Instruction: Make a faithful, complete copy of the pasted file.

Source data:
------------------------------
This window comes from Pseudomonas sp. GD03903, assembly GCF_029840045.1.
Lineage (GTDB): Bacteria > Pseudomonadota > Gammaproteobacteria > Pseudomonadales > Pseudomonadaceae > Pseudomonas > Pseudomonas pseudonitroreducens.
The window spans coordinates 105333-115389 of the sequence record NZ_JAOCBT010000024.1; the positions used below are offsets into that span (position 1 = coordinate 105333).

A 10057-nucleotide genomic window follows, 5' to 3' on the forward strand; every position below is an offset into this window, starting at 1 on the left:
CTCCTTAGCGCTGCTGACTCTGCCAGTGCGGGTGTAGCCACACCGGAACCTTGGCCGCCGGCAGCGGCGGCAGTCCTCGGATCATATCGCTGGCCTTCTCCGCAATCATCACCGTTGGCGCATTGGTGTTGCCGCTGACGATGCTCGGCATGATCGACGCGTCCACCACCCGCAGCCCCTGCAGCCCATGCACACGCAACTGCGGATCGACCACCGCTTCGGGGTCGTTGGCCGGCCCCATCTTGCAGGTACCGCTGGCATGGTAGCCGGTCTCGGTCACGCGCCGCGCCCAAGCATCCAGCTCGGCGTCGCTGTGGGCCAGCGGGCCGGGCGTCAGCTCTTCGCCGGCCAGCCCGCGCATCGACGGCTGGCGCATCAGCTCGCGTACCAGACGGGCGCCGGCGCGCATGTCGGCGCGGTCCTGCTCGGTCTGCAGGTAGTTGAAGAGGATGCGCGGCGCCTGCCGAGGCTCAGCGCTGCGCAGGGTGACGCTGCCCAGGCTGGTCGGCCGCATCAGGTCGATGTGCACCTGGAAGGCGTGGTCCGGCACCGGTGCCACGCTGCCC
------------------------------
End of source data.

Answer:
This window comes from Pseudomonas sp. GD03903, assembly GCF_029840045.1.
Lineage (GTDB): Bacteria > Pseudomonadota > Gammaproteobacteria > Pseudomonadales > Pseudomonadaceae > Pseudomonas > Pseudomonas pseudonitroreducens.
The window spans coordinates 105333-115389 of the sequence record NZ_JAOCBT010000024.1; the positions used below are offsets into that span (position 1 = coordinate 105333).

A 10057-nucleotide genomic window follows, 5' to 3' on the forward strand; every position below is an offset into this window, starting at 1 on the left:
CTCCTTAGCGCTGCTGACTCTGCCAGTGCGGGTGTAGCCACACCGGAACCTTGGCCGCCGGCAGCGGCGGCAGTCCTCGGATCATATCGCTGGCCTTCTCCGCAATCATCACCGTTGGCGCATTGGTGTTGCCGCTGACGATGCTCGGCATGATCGACGCGTCCACCACCCGCAGCCCCTGCAGCCCATGCACACGCAACTGCGGATCGACCACCGCTTCGGGGTCGTTGGCCGGCCCCATCTTGCAGGTACCGCTGGCATGGTAGCCGGTCTCGGTCACGCGCCGCGCCCAAGCATCCAGCTCGGCGTCGCTGTGGGCCAGCGGGCCGGGCGTCAGCTCTTCGCCGGCCAGCCCGCGCATCGACGGCTGGCGCATCAGCTCGCGTACCAGACGGGCGCCGGCGCGCATGTCGGCGCGGTCCTGCTCGGTCTGCAGGTAGTTGAAGAGGATGCGCGGCGCCTGCCGAGGCTCAGCGCTGCGCAGGGTGACGCTGCCCAGGCTGGTCGGCCGCATCAGGTCGATGTGCACCTGGAAGGCGTGGTCCGGCACCGGTGCCACGCTGCCC